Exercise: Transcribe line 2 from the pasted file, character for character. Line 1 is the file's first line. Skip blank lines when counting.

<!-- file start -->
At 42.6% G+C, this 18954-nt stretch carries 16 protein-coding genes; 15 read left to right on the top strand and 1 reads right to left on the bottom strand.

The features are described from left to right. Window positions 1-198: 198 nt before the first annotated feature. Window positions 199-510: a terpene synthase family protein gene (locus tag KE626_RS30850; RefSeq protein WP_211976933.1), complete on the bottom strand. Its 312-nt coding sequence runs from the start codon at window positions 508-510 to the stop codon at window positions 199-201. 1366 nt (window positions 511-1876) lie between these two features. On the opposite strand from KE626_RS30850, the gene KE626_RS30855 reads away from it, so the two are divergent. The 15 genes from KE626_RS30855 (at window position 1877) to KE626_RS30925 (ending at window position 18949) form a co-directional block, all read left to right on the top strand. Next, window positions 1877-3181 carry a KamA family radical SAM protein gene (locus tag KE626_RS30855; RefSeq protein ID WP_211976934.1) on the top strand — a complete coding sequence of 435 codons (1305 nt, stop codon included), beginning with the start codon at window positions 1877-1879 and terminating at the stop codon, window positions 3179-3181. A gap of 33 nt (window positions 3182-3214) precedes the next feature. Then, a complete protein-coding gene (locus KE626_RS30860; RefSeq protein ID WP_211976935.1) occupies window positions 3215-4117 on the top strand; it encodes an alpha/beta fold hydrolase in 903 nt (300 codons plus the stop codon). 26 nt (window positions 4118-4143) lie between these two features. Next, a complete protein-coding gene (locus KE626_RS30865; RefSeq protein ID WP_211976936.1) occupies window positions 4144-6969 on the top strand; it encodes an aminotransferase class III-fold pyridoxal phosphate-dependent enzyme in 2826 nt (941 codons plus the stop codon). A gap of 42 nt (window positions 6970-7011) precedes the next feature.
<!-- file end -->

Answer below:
The features are described from left to right. Window positions 1-198: 198 nt before the first annotated feature. Window positions 199-510: a terpene synthase family protein gene (locus tag KE626_RS30850; RefSeq protein WP_211976933.1), complete on the bottom strand. Its 312-nt coding sequence runs from the start codon at window positions 508-510 to the stop codon at window positions 199-201. 1366 nt (window positions 511-1876) lie between these two features. On the opposite strand from KE626_RS30850, the gene KE626_RS30855 reads away from it, so the two are divergent. The 15 genes from KE626_RS30855 (at window position 1877) to KE626_RS30925 (ending at window position 18949) form a co-directional block, all read left to right on the top strand. Next, window positions 1877-3181 carry a KamA family radical SAM protein gene (locus tag KE626_RS30855; RefSeq protein ID WP_211976934.1) on the top strand — a complete coding sequence of 435 codons (1305 nt, stop codon included), beginning with the start codon at window positions 1877-1879 and terminating at the stop codon, window positions 3179-3181. A gap of 33 nt (window positions 3182-3214) precedes the next feature. Then, a complete protein-coding gene (locus KE626_RS30860; RefSeq protein ID WP_211976935.1) occupies window positions 3215-4117 on the top strand; it encodes an alpha/beta fold hydrolase in 903 nt (300 codons plus the stop codon). 26 nt (window positions 4118-4143) lie between these two features. Next, a complete protein-coding gene (locus KE626_RS30865; RefSeq protein ID WP_211976936.1) occupies window positions 4144-6969 on the top strand; it encodes an aminotransferase class III-fold pyridoxal phosphate-dependent enzyme in 2826 nt (941 codons plus the stop codon). A gap of 42 nt (window positions 6970-7011) precedes the next feature.